Residential Newsletter: Summer 2020
Meet the team: Julie Sims, Senior Associate
I have worked at the firm now for almost two years, having left my previous firm where I worked for almost 13 years. Freeths has always had such a great reputation so, when the opportunity arose, I jumped at the chance.
Why did you choose to specialise in Residential Conveyancing?
My very first part time job was working as an office junior for a Conveyancing firm whilst at college, and I quickly grew to love the work and meeting different people. Moving house can be very stressful for people, and I enjoy making that process easier and smoother for them. No two jobs are ever the same, which keeps it interesting.
If you could have a meal with anyone, alive or dead, who would it be?
Albeit potentially difficult at present as no one knows how he is, but I’d choose Michael Schumacher. I would be fascinated to listen to all of his stories and get an insight into the actual person, not just as a racer. Other than him, there are so many possible people to choose from I would have to give it some more thought!
Tell us an interesting fact about yourself.
I met Princess Diana when I was a child and she spent a few minutes chatting to me. I will never forget that.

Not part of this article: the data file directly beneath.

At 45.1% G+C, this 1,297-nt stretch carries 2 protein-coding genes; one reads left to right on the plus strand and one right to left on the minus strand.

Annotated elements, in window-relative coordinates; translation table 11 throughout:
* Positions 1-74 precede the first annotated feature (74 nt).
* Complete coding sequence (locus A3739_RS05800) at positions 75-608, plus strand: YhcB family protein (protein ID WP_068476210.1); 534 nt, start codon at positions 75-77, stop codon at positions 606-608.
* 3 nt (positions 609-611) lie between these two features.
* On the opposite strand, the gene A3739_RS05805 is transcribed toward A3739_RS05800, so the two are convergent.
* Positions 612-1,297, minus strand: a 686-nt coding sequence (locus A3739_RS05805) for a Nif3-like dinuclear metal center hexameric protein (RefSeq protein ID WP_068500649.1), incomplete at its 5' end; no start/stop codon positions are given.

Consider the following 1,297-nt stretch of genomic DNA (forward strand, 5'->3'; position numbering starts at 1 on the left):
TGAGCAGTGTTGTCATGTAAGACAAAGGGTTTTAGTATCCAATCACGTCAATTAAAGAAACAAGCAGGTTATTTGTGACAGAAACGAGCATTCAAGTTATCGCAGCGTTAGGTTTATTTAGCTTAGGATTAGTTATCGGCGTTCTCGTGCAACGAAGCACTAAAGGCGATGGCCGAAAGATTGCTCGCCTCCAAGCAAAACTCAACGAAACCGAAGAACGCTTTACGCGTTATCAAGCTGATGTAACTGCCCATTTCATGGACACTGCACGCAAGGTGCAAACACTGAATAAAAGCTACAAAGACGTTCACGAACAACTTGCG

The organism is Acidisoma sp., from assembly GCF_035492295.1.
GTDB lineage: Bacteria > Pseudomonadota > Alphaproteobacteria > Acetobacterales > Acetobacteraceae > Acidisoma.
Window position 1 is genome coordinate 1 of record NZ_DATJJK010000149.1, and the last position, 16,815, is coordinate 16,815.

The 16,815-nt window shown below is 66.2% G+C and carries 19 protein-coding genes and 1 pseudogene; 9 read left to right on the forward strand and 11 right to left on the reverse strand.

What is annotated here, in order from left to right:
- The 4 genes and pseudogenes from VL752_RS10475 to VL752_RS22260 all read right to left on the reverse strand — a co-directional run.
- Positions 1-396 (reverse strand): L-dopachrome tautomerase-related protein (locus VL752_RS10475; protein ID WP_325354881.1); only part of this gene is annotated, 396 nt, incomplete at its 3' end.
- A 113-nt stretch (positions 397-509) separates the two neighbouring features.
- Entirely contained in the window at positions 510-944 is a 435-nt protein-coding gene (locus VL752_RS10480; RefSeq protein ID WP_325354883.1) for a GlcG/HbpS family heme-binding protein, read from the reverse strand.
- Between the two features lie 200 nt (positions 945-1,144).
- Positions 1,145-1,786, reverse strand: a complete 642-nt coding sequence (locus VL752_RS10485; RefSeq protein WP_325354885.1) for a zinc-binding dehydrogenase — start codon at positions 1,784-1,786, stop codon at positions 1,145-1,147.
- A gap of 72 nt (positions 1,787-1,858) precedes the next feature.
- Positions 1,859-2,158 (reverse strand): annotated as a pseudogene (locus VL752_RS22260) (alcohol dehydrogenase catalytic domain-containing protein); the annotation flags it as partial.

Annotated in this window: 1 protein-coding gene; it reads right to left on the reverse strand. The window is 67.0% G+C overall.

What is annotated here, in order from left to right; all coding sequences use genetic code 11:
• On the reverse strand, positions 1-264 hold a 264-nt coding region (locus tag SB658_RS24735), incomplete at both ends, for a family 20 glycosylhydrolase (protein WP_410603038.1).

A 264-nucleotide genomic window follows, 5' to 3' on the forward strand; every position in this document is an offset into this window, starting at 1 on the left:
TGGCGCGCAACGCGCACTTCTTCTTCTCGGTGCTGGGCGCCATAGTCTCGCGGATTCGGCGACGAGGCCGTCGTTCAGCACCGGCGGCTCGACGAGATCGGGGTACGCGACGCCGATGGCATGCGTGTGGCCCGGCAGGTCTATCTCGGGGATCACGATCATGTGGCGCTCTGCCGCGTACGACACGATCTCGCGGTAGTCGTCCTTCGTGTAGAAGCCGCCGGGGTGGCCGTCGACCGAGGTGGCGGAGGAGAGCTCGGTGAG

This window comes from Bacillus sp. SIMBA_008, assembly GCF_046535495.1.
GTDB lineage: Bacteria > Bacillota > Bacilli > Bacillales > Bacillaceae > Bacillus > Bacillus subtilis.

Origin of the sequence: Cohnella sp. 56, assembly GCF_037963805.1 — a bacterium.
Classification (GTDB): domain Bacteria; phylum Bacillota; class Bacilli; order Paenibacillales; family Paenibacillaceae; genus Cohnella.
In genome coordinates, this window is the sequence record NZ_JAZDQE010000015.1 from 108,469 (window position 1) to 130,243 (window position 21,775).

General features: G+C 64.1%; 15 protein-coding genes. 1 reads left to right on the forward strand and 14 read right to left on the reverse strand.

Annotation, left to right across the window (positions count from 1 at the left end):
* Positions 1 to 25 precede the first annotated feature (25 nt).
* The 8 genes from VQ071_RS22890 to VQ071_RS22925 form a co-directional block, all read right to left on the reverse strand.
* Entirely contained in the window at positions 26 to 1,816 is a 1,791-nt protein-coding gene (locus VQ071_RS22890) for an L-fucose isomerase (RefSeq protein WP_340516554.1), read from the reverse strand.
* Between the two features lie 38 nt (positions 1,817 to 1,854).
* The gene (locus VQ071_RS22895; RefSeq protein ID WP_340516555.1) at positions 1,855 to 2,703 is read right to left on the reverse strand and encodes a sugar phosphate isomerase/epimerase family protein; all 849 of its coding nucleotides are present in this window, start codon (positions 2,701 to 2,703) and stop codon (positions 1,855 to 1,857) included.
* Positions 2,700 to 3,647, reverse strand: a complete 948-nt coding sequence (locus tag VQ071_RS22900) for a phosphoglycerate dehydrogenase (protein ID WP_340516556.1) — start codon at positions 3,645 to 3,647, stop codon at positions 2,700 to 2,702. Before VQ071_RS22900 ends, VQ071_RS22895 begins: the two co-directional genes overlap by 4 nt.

Stamp Duty holiday for residential property purchases
At least stamp duty is getting a holiday this summer…
In a bid to bolster the residential property market, the Chancellor used July’s Summer Statement to announce a temporary tax cut. As always the ‘devil is in the detail’, but it is safe to say that there will be a saving on all normal residential transactions.
Stamp duty land tax (SDLT), a tax which is paid when properties and land are bought, has been cut for residential buyers. The nil rate band of residential SDLT normally applies to the first £125,000 of a property’s purchase price, or £300,000 for first-time buyers who are buying a property worth less than £500,000.
Following the Summer Statement, most residential property buyers who purchase a house costing up to £500,000 before 31 March 2021 will not pay SDLT. Tax will be payable on any amount paid over £500,000 with the rate of SDLT for all buyers starting at 5% (8% for a second property).
The SDLT rates below apply for residential purchases from 8 July 2020 to 31 March 2021:
|SDL Rates||SDL Rates|